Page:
“Alzheimer’s and dementia clinicians have known for some time that medication alone is not enough to stop disease progression,” says research principal investigator Barry Reisberg, M.D., professor of psychiatry at NYU Langone.

“Our new research shows that a comprehensive, patient-centered care program brings significant benefits in daily activities, which are important to individuals with Alzheimer’s and those who care for and about them.”

Reisberg was the first author of a 2003 New England Journal of Medicine paper that was used in the U.S. Food and Drug Administration’s approval of memantine, making it the first treatment for the later stages of Alzheimer’s disease.

Now, after more than 13 years of research, he and his team have shown that combining this drug with a comprehensive disease management system achieved significantly greater therapeutic effects than what was observed in the original study.

With no significant new drug for Alzheimer’s having been approved since memantine in 2003 — and a number failing clinical trials this year — the study authors argue that the time has come for the field to pay more attention to methods that can dramatically improve the impact of existing drugs.

The new study measured the added therapeutic benefits in patients taking memantine among patients also placed in a Comprehensive, Individualized, Person-Centered Management program (CI-PCM).

The CI_PCM system of care includes caregiver training, residence assessment, therapeutic home visits, and caregiver support groups. The program was developed and conducted by study co-investigator Sunnie Kenowsky, DVM, co-director of the Fisher Alzheimer’s Disease Program and clinical instructor of Psychiatry at NYU Langone.

In a 28-week, blinded, randomized controlled trial, 10 patient-caregiver groups enrolled in the CI-PCM were compared against 10 pairs receiving standard community care. Standard care included a clinic visit, referrals to resources for caregiver training, care counseling, physical, speech and occupational therapy, medic-alert bracelets training, day care centers, and support group programs. All patients were taking memantine.

The two groups were compared at the end of 28 weeks using a recognized tool called Functional Assessment Staging (FAST), which measures losses in the ability of a person to independently carry out daily activities, such as dressing, bathing, and toileting.

The medication plus CI-PCM patient group tested 7.5 times — or 750 percent — higher than the medication-only group measured in the original 2003 study.

Alzheimer’s disease has been considered a degenerative condition, so there is currently little emphasis on retraining patients, says Reisberg.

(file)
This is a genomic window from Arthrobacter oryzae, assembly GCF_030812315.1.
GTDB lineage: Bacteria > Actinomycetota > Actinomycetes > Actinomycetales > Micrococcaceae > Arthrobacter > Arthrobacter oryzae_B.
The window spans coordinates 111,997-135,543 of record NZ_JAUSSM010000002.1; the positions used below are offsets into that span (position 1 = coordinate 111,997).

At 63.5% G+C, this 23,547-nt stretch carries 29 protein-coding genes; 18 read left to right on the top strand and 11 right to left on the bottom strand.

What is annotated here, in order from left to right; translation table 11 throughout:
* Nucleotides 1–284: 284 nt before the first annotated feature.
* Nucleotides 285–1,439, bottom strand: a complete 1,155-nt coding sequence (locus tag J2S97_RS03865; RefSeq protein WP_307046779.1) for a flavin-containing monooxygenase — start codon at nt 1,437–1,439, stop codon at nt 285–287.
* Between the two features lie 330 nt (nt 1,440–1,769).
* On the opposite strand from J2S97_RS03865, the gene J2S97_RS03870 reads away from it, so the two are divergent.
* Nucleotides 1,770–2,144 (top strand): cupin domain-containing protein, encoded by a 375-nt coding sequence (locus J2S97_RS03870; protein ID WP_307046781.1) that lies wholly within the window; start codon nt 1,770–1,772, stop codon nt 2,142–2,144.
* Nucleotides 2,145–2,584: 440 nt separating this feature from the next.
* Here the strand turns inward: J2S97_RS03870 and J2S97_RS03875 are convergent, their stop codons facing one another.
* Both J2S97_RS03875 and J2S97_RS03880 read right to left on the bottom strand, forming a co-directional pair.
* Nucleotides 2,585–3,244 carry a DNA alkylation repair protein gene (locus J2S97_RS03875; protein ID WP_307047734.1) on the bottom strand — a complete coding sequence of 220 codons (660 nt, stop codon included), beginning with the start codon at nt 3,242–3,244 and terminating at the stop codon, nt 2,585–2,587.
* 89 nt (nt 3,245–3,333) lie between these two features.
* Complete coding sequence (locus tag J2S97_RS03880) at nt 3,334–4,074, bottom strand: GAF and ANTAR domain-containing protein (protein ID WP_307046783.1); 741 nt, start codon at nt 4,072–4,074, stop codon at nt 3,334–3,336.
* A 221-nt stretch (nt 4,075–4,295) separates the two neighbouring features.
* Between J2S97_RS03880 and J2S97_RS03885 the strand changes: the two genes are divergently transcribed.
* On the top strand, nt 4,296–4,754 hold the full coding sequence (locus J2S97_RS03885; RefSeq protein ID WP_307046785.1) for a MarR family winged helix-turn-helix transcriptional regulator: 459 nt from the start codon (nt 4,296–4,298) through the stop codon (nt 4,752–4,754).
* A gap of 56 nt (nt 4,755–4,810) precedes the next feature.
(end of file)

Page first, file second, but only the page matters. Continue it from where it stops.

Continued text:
The team’s prior work had shown that losses in function related to Alzheimer’s occur in reverse order from the sequence in which the skills are acquired in the first place during normal development.

They coined this theory “retrogenesis,” which suggests that people with Alzheimer’s with advanced disease can still learn if their training matches the developmental age level that their disease has restricted them to.

The CI-PCM system used in the study was designed based on this retrogenesis theory, and includes caregiver training, “memory coaching” that teaches patients how to accomplish skills they lost, in combination with other supportive programs.

This new research validates this hypothesis, says Reisberg, and shows that significant improvements are possible in some of the most disturbed and impaired community-residing people with Alzheimer’s.

This latest research builds on a recent paper published in the journal Dementia and Geriatric Cognitive Disorders, which reported increases in memantine’s therapeutic effect using different measurement procedures.

“While there are many great resources for people with Alzheimer’s and their families within communities, direct training in basic skills in more severe and more disturbed persons with Alzheimer’s is an underutilized and understudied treatment method in the clinic setting that has not been studied,” says Reisberg.

Source: NYU Langone Medical Center/EureAlert

New Report Outlines National Strategy to Reduce Opioid Epidemic

Mon, 07/17/2017 - 5:30am

A new report from the esteemed National Academies suggests containment of opioid abuse will require years of sustained and coordinated efforts.

Experts say a prolonged effort is necessary to contain and reverse the harmful societal effects of prescription and illicit opioid epidemics. These trouble areas are currently intertwined and getting worse, explains a new report from the National Academies of Sciences, Engineering, and Medicine.

The report, requested by the U.S. Food and Drug Administration (FDA), says it is possible to stem the still-escalating prevalence of opioid use disorder and other opioid-related harms without foreclosing access to opioids for patients suffering from pain whose providers have prescribed these drugs responsibly.